Sunday, November 20, 2005

Starbucks College Green and the Challenge

Ok I know, I know, another Starbucks posting. But I was asked if I was going to do the Starbucks Challege for the new shop in College Green. However in my defense I have to say that I am not the only one talking about this store, its been on the radio and in the newspapers all weekend so I do feel like I can justify at least one more posting and another entry into the Starbucks Challenge.

First of all this Starbucks store is getting a lot more press and marketing than the one up in Dundrum. In typical Irish media laziness if something doesn't happen within the area of Dublin 1 to 4 then it is regional news and of little interest to them. The Starbucks President of Europe Middle East and Africa was in town on Friday for the opening and was interviewed on the radio. There were Starbucks staff with coffee dispensers on their backs handing out free espresso shots of VERY foul tasting coffee outside the shop. Newspapers have covered the opening and business programs have discussed the danger Starbucks poses to existing coffee chains. Personally I don't think Starbucks poses much of a threat to the existing coffee, most shops do a fairly brisk trade. Chains like Coffee Society have already adopted the "Starbucks experience" with couches and wi-fi, though the wi-fi is pretty expensive. Some other coffee shops have free wi-fi. All of them have loyalty cards and importantly they tend to be cheaper than Starbucks with shorter queues.

This shop is bigger than the one in Dundrum, it is more like the large Starbucks that you see in other countries, for starters it has exterior windows. People were sitting and chatting over empty coffee cups, something I just realised they don't do in Dundrum. It does not suffer from the same delays in service as Dundrum. There is still a queue but it moves quickly and all the tables tend to be occupied. These baristas have had a lot more training and in fact several of them seemed to be American and English leading me to suspect that Starbucks had flown in experienced staff to provide training and keep the shop running smoothly in its opening weekend when the eyes of the press are on it.

Now for the Challenge. The Starbucks EMEA President did mention Fair Trade on the radio a few times during an interview on Saturday so I was pretty confident that they would have at the very least the same amount of Fair Trade coffee that Dundrum does. They do have signs up for Fair Trade coffee being brewed but they don't have any Fair trade beans on sale. I got to the counter and was served by a smiling and pretty blonde Scandinavian lady (there-by biasing my entire review as I am told I have a certain weakness for blondes). I could see the Fair Trade brew so I decided to complicate the task. I asked for a Venti Latte to take away and then asked if I could get it made with Fair Trade beans. This was a new idea to the barista who had to ask one of her supervisors if lattes could be made with the fair trade coffee. The supervisor was apologetic and explained that the espresso machine was not fair trade but I could get a brewed Fair Trade coffee instead. Pretty much the same response I got in Dundrum (and Leicester Square) so I guess that's a Pass for Starbucks College Green, and 100% success for Starbucks Ireland.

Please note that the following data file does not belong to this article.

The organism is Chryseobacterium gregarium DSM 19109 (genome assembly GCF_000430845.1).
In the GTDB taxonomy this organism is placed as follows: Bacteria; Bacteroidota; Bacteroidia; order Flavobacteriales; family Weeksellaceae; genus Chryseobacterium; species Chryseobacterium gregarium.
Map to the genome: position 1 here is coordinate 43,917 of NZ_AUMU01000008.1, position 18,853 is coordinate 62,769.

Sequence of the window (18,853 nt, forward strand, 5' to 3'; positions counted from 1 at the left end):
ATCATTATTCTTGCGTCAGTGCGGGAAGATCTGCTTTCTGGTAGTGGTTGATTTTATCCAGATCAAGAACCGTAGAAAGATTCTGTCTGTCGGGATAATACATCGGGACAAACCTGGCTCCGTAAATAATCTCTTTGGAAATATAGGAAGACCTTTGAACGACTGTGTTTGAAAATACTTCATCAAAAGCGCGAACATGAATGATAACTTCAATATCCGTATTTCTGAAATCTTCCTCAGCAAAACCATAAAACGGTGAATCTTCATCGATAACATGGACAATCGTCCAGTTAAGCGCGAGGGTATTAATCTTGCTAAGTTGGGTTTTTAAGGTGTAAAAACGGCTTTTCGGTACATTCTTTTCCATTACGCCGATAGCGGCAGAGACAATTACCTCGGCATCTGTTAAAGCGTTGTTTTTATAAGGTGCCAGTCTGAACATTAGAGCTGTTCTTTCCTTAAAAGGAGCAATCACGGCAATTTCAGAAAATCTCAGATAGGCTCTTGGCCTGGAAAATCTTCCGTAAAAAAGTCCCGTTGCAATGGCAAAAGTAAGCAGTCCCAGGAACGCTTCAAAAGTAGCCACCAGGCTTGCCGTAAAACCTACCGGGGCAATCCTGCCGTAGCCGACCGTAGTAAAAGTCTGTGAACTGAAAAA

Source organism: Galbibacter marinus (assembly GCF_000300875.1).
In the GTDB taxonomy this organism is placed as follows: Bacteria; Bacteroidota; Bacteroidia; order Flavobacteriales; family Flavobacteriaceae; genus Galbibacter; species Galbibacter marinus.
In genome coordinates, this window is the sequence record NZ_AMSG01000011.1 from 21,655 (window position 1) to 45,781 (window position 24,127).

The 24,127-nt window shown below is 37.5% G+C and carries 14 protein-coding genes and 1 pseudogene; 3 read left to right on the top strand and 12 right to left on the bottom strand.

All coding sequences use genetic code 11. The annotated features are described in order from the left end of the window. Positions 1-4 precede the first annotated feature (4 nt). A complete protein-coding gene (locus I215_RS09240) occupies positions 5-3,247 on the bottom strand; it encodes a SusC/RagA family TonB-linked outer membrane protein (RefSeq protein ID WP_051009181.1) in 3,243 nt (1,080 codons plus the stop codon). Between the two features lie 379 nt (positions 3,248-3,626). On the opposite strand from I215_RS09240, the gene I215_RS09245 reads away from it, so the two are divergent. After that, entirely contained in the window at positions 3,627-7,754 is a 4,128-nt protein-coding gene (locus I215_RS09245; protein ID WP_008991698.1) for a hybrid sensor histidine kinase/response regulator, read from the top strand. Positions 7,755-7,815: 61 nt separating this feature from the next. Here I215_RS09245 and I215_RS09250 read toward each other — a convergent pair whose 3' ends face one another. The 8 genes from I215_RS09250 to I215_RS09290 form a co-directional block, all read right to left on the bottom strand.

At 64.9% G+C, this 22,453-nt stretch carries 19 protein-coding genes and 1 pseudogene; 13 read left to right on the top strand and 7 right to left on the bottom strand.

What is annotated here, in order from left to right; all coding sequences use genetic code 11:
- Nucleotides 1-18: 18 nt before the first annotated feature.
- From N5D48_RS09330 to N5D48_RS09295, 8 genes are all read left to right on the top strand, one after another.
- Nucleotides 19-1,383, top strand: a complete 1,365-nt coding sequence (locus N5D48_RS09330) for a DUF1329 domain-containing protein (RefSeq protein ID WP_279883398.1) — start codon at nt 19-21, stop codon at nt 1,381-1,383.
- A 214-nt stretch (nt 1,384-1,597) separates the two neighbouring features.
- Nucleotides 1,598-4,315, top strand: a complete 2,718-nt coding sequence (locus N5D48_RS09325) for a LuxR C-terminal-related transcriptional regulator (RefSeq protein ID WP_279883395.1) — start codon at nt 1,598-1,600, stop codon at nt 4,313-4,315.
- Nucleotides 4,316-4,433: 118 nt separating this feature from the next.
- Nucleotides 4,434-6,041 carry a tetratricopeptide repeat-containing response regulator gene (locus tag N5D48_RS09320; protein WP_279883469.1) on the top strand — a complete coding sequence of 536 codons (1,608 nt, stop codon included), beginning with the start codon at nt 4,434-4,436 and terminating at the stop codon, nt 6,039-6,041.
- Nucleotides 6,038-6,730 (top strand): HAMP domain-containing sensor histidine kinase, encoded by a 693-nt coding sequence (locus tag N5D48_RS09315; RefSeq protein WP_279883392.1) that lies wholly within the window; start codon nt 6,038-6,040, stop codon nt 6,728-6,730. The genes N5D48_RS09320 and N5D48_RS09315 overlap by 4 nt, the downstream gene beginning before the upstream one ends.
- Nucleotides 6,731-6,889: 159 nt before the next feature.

Apparently their next store will open in the Harcourt Street area of Dublin, which while on my LUAS route home I think I should leave that one to someone else to review or my work mate Seamus will beat me to death with my coffee mug for posting another Starbucks story ;-)


Siel said...

Wow -- How many are they planning on opening? The rate at which these Starbucks are popping up is rather frightening --

Declan said...

They will double every six months until they cover the entire landmass of country ;-)

They have said they plan to open several more around the Dublin city center over the next few months.

Seamus M. (Smurphie) said...

I also asked for a Fair-trade latte! The offering I got was the same Brewed coffee, but I also found out that they have a thing called "fairly traded coffee". I asked what that meant and they said all their coffee is "Fairly traded", that is it is bought under some very fair criteria. They directed me to their web site and the CSR section. There is a thing called CAFE practices within STARBUCKS. It's like a code of practice which looks at a bigger picture rather then the How much? to Who? answer most people look for. It covers things like Farmer welfare, social and living conditions and the farmhand wage. Very interesting stuff indeed. Look it up.